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The plague is much older than scientists thought

The latest evidence supports the theory that the more deadly version of the bubonic plague got its start in the Middle East.

By Brooks Hays

CAMBRIDGE, Mass., Oct. 22 (UPI) -- New analysis of fossilized teeth suggests the bubonic plague first appeared during the Bronze Age, thousands of years before the disease -- dubbed the Black Death -- decimated Europe during the 14th century.

Researchers from universities of Copenhagen and Cambridge surveyed 101 fossilized teeth collected from Central Europe and Eurasia. Seven contained evidence of the plague, the oldest from a man who died 5,783 years ago.

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Analysis of the infected seven showed early strains of the plague were not easily transmitted and likely not carried by fleas.

Six of the seven plague samples were without what scientists call the "virulence gene," dubbed ymt. Also missing was a an "activator gene" mutation called pla.

The ymt gene, found in all modern strains, enables the plague bacteria Yersinia pestis to survive the toxic environs of a flea's digestive system. In doing so, it strangles the flea's digestive tract and causes the starving flea to bite the nearest warm body, looking for a meal -- thus, encouraging the spread of the disease.

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Meanwhile, the pla mutation allows Y. pestis bacteria to infect different tissues -- thus, turning a lung infection into a full-body disease and enabling the plague to attack the blood and lymph nodes.

Early forms of the plague were endemic to human populations, but without the mutations, the disease was pneumonic only. Still, the pneumonic strain was increasingly on the move.

"The Bronze Age was a period of major metal weapon production, and it is thought increased warfare, which is compatible with emerging evidence of large population movements at the time," said researcher Marta Mirazon-Lahr, a professor at Cambridge's Leverhulme Centre for Human Evolutionary Studiesexplained in a press release. "If pneumonic plague was carried as part of these migrations, it would have had devastating effects on small groups they encountered."

"Well-documented cases have shown the pneumonic plague's chain of infection can go from a single hunter or herder to ravaging an entire community in two to three days," she added.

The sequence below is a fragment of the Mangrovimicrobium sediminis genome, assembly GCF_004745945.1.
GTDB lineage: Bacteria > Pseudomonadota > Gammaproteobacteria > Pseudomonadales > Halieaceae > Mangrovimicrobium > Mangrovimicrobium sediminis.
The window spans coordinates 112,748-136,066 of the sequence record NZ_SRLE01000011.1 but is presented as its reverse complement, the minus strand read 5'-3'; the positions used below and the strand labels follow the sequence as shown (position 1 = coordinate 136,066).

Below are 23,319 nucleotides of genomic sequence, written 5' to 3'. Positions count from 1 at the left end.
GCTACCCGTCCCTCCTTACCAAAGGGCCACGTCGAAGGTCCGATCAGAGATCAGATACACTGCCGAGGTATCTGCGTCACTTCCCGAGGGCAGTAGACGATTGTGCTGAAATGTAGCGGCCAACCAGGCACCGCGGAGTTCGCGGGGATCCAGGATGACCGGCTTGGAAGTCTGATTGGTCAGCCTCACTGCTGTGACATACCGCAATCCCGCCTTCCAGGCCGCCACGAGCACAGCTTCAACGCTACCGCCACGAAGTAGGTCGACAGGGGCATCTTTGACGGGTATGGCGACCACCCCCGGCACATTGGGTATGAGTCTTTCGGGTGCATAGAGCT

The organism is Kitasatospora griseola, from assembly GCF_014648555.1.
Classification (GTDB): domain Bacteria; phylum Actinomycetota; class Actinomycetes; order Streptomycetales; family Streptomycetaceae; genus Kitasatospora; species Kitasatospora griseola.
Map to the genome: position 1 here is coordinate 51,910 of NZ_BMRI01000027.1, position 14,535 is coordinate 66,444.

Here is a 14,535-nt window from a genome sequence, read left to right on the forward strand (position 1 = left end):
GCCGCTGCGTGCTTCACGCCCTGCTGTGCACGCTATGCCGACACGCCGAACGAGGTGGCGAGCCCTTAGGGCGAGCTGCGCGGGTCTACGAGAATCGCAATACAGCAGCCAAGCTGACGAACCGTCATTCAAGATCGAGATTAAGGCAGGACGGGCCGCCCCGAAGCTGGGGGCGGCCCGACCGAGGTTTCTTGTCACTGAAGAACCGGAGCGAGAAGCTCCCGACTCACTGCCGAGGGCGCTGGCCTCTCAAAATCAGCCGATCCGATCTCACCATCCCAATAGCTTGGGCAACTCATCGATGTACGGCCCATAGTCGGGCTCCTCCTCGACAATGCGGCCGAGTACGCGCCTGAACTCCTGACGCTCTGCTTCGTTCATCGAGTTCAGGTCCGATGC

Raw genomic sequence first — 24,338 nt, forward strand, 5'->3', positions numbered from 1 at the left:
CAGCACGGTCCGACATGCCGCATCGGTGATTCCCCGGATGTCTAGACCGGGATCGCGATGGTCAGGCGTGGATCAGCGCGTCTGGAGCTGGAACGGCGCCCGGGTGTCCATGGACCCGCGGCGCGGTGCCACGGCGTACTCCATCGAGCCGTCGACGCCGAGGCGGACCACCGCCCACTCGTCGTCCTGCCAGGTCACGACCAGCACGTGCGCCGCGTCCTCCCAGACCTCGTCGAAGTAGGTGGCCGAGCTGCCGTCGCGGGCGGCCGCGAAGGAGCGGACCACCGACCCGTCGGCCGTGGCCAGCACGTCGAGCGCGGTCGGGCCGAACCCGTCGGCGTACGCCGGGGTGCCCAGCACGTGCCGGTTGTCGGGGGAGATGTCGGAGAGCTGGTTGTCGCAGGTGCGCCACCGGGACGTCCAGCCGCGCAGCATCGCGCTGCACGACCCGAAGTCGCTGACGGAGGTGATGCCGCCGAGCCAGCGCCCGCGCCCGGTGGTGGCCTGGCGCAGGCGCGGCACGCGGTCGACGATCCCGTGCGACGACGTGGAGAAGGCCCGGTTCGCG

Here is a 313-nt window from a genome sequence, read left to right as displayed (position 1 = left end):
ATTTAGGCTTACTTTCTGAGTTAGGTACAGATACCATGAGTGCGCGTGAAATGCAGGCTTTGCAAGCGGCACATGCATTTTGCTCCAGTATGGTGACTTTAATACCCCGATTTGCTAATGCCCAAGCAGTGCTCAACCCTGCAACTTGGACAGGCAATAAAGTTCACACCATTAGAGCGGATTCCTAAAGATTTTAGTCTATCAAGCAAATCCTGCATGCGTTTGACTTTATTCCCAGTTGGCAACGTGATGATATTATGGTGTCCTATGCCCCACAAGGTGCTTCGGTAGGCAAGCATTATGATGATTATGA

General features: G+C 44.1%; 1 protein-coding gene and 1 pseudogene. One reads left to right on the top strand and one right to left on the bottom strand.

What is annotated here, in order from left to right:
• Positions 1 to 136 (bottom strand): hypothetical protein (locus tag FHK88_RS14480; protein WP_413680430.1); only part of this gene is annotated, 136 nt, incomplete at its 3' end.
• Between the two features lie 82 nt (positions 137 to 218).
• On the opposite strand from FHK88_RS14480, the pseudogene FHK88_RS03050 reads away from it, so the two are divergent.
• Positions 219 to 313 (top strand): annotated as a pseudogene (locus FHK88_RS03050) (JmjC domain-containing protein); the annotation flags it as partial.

At some point, however, the ymt and pla mutations turned the plague into an even deadlier force.

The most recent of the seven infected teeth featured both key genetic mutations. The tooth was found in present day Armenia and dated to 951 BCE, suggesting the bubonic plague that eventually spawned the Black Death emerged around the turn of the first century BCE.

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The Bible's Books of Samuel tells of a pandemic among the Philistines in 1320 BCE, referencing groin swelling, a sign the plague had begun attacking the lymph nodes. The World Health Organization calls it the first description of bubonic plague.

The latest evidence -- detailed in the journal Cell -- supports the theory that the more deadly version of the bubonic plague got its start in the Middle East.

The timing also fits neatly with what scientists understand about bacterial evolution and human history. Infections can't become too lethal too quickly or they will die out. If bacteria kills a flea before it can spread the disease, the bacteria will die out along with the carrier. Especially lethal strains require denser populations and more frequent interactions among carriers.

These conditions were becoming reality at the end of the Bronze Age as human populations began to move more frequently. Trade was growing and warfare was common.

"As Eurasian societies grew in complexity and trading routes continued to open up, maybe the conditions started to favour the more lethal form of plague," said researcher Robert Foley, also a professor at Leverhulme. "The Bronze Age is the edge of history, and ancient DNA is making what happened at this critical time more visible."

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